These days, it’s comparatively rare for any family to take on a new nanny and not be absolutely delighted with the help and support they provide. This is especially so for those who work with a quality London nanny agency to find and hire the right nanny – services that have pools of pre-screened and vetted nannies of the highest caliber.
Nevertheless, there will always be isolated instances when and where the new family and the nanny simply cannot work together in a professional manner. Contrary to popular belief however, this is an unfortunate eventuality that rarely has anything to do with the nanny and everything to do with the hiring family. How hard can it be to hire a nanny and get along just fine? Well, the truth is it’s not hard at all, but at the same time it’s important to be aware of a few bad habits to avoid at all costs.
Suffice to say, be mindful of the following and you’ll be heading in a positive direction:
1 – Childcare Style Clashes
Some families believe in strong discipline while certain nannies are far more permissive. Some families punishmisbehaviour with ‘time out’ whole some nannies believe more in taking privileges away. The thing is, when and where you take on a nanny it’s up to you to communicate your own take on childcare and its various facets – not to simply assume they’ll do things the same as you across the board. Chances are you’ll find you have mostly common ground and can come to an easy agreement on the rest – making assumptions only to them fall into disagreement on the other hand is wholly counterproductive.
2 – Insufficient Training and Guidance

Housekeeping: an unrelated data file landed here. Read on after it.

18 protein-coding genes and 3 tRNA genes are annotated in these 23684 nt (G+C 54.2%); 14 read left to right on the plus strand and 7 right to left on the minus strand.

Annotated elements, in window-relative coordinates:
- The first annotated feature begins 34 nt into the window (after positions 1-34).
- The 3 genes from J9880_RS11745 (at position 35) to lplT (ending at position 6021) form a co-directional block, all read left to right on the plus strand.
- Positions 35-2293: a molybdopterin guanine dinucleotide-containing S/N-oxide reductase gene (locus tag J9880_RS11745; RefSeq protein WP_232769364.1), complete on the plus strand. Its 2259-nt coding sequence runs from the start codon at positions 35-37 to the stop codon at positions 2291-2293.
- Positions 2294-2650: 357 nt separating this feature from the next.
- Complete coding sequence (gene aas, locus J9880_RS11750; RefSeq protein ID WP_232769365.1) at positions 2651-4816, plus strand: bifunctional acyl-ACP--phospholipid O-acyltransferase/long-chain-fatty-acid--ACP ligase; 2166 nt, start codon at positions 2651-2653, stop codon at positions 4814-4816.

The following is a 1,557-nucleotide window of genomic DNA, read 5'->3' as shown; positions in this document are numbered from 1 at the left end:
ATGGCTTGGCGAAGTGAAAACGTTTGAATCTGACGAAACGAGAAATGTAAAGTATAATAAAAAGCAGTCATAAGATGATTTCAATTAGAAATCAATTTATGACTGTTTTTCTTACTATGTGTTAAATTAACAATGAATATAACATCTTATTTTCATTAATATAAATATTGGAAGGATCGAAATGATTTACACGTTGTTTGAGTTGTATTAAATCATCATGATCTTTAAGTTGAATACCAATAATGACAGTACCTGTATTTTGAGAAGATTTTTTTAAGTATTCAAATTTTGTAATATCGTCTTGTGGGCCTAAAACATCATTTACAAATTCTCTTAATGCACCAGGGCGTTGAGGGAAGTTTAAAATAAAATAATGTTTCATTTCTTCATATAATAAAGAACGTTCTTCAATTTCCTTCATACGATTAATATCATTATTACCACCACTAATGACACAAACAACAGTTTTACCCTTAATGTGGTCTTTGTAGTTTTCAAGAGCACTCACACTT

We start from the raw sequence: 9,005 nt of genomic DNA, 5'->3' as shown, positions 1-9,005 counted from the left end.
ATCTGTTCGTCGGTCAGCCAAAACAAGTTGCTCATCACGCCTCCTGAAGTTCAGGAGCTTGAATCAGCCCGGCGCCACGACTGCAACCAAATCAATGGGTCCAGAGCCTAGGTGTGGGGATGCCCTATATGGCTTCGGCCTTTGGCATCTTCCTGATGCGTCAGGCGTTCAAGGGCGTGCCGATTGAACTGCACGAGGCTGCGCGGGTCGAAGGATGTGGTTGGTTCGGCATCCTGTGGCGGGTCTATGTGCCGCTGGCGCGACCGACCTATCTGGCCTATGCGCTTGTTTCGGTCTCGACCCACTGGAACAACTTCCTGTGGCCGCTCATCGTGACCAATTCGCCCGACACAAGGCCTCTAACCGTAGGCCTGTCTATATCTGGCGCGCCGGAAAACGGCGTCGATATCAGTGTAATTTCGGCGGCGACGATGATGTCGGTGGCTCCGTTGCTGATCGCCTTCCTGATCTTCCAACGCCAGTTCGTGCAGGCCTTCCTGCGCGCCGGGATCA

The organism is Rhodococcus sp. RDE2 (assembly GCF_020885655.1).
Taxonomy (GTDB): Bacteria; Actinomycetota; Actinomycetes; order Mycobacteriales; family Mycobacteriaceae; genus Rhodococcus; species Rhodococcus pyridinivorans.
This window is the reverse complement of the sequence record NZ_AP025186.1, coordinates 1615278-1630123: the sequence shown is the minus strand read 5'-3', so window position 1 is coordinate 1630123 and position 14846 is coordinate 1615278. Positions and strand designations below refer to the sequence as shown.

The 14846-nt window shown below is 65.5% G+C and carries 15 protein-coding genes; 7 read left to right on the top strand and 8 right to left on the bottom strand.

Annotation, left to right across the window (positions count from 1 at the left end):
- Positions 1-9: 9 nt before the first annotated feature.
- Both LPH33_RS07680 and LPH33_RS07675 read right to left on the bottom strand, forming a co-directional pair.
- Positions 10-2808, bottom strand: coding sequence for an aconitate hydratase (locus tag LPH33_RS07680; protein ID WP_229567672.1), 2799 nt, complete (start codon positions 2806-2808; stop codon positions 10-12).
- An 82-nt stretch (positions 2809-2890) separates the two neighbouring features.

Regardless of how many families the nanny has worked with before, your family is 100% unique and thus a 100% unique challenge for the nanny. Once again therefore, you cannot just expect them to instinctively know how you run your family or where the boundaries lie in terms of behaviour and the responses thereto. In fact, everything from the way you keep the home in a cleanliness sense right through to the times your kids do what they do are all responsibilities for you to communicate.
3 – Micromanagement
If you don’t fall foul of the micromanagement ‘bug’ with your first nanny, you’re one of a very select few who don’t. While you’ll have a bunch of important rules to follow, scrutinising everything the nanny does right down to the finest detail will make it a professional relationship that’s 100% unsustainable. Of course it’s important for the outcome to be as you want it to be, but if the nanny has a slightly different approach to making it happen, you need to offer at least a little flexibility.
Never forget that in their experience and time spent with other families, they may have come across all manner of little tips, tricks and secrets you yourself could benefit from. It’s of course your home and your rules, but be careful not to fall too far into micromanagement habits for the sake of all involved.
4 – Pay Without Benefits
Something that’s often forgotten by those taking on a new nanny for the first time is that along with a standard pay rate, you also need to be willing to offer a variety of essential perks and benefits. For example, you cannot expect to take on a full-time or even a part-time nanny and not offer them holiday pay at the standard level they’re entitled to. Likewise, they’ll need to know that if ever they’re forced to take time off work due to illness, they’ll still be able to pay their bills at least for the immediate moment. It’s not like you can offer the same kinds of benefits as a large international corporation, but you can at least offer something above and beyond the pay rate itself.
5 – Transport Costs
Last but not least, never forget that if and when any part of the nanny’s job is to transport you or the kids using their own vehicle, they need to be both paid and reimbursed for the costs. Some families inevitably fall into the trap of assuming that the nanny will throw in the odd ride here and there for free – this is a recipe for professional fallouts. Ideally, it’s better to let them use the family car when and where possible, or to have a reserve pool of cash on standby to pay for their transport expenses.